I don't know much about their security problems other than the fact that they fixed many of them which caused their processors to become slower. This is because they had to remove some features that sped up the CPU to achieve this.

Something to note is that if you ever upgrade your CPU, you will almost surely also have to buy a new motherboard if you go the Intel route. This is not necessarily the case with AMD as one of the appealing things about them is that they have been using the same CPU socket for their Ryzen CPUs for something like 3-4 years iirc and said that they will continue doing so for this next generation. I don't know how long that will last though. For just text editing, that CPU is way more than needed so you probably won't need to upgrade for many years anyways.


For just writing, 16 GBs is overkill. I'm not sure how much RAM a Linux distro itself will use. Windows tends to use more RAM than Linux for me and 8 GB for text editing on Windows would run just fine.

I can't provide many suggestions in regards to what hardware works well with Linux specifically since I don't know myself. I know more about hardware things than Linux things. Sorry if I wasn't too much help but I wish you luck with your new computer :)
Thanks man!
As for the RAM, I'm not just writing short stuff. Sometimes for example, on my Mac, I got Scrivener open with half a million words on it. Then typing gets slow (im faster than the cursor) - not sure if its the memory, the cpu, or some slowness caused by the spell checker or something. Im on a 12" MacBook (core m3 + 8gb).

As for the CPU, so there's nothing to worry about security-wise? Im gonna have my bitcoins hosted on this machine :) what motherboard would you go with? Some people said I should go for a Z390 because of "better electricity circuits", tho the H310 and B350 are much cheaper.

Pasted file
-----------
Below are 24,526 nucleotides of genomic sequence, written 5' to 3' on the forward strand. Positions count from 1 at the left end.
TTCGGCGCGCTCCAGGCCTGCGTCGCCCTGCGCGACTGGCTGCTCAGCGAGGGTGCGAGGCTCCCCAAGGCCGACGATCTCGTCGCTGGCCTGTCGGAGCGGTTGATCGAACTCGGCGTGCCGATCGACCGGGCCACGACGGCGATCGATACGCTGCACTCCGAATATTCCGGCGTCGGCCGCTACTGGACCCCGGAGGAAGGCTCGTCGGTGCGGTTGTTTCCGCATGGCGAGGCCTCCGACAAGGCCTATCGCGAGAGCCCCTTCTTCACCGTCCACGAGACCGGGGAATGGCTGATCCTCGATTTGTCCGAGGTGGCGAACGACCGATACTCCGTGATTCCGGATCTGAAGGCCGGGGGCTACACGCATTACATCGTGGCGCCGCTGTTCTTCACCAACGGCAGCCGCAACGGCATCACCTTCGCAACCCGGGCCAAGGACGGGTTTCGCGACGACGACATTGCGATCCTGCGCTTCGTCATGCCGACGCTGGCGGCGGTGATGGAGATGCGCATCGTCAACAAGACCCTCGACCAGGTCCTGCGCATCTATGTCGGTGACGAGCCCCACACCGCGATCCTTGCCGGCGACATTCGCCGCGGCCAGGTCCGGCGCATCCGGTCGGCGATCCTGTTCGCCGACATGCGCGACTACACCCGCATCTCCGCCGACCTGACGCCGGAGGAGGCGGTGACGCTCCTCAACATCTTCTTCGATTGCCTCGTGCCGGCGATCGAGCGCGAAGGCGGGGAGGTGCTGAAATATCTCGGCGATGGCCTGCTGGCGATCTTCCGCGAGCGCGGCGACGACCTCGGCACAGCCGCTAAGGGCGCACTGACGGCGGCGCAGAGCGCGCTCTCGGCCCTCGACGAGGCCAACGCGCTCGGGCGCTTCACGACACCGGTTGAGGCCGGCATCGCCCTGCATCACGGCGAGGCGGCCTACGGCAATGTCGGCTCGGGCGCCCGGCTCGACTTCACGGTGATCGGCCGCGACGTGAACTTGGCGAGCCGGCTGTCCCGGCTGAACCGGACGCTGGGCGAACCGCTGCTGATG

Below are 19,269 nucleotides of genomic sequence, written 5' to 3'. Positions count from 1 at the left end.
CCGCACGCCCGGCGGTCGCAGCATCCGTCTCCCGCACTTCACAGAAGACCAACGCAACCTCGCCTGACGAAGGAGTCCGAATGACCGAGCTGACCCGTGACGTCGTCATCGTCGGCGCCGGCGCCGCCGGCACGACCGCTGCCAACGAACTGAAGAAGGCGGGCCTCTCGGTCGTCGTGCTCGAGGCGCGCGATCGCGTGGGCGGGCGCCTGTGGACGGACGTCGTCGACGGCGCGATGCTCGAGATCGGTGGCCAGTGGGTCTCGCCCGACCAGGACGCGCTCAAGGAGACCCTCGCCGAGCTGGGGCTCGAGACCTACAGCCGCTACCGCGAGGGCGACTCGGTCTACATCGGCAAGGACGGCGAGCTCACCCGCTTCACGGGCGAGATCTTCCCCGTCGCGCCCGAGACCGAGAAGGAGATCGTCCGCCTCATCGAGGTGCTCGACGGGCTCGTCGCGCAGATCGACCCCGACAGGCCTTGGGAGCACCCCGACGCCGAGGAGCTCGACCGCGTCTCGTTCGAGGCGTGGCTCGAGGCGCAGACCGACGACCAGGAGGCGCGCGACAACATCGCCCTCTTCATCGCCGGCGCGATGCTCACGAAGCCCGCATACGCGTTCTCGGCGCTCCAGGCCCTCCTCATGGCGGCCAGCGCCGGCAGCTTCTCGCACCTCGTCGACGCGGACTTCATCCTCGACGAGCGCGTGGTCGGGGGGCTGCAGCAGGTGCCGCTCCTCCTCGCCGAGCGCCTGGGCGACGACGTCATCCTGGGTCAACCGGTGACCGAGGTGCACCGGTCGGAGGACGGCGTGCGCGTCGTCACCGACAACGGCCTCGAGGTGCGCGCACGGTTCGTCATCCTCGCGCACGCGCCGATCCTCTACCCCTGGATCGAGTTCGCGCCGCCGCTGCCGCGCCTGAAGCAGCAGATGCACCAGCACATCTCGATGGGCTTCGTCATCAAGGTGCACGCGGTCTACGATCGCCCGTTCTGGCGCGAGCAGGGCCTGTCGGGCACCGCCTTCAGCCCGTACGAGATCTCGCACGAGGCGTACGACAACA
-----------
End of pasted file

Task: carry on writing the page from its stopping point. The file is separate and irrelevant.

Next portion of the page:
And the golden question:

What monitor?? 30" ? 35" ? ultrawide or just wide? VA or IPS? 2K, 4K or 5K? So many options :) The goal is simply maximizing productivity. I used to have an iMac 27" - it was gorgeous, but the text was so small I had to scale it up - but what's the point of a 5k monitor if you have to scale the interface, thus overriding the resolution ?

Thanks again mate. Much appreciated.
 

Alexzee

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If you purchase a Nvidia GPU you will have to install the driver for it to work on Linux.
Nvidia is known for not playing nice with Linux.
Having said that you may want to go with a AMD GPU instead.

I use my 26 inch Vizio for a monitor and it works great!
I'm not sure if you should go VA or IPS.

Is there a particular monitor you have your eye on?
 

Regev

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Thanks!

Why would I need a GPU tho? The CPU comes with a Intel 630 onboard (supporting 4k/60hz).

Im unsure about the monitor. was thinking 30 or 35, and not sure if I should pick ultrawide for the added productivity (if it helps) - not to mention the beautiful setup and the landscape wallpaper :) or just a regular 2k/4k monitor .
 

Alexzee

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Thanks!

Why would I need a GPU tho? The CPU comes with a Intel 630 onboard (supporting 4k/60hz).

Im unsure about the monitor. was thinking 30 or 35, and not sure if I should pick ultrawide for the added productivity (if it helps) - not to mention the beautiful setup and the landscape wallpaper :) or just a regular 2k/4k monitor .
True the GPU is on the mobo.
I wasn't sure if you wanted a GPU for gaming or not.

A 30 inch monitor with 4k sounds good to me.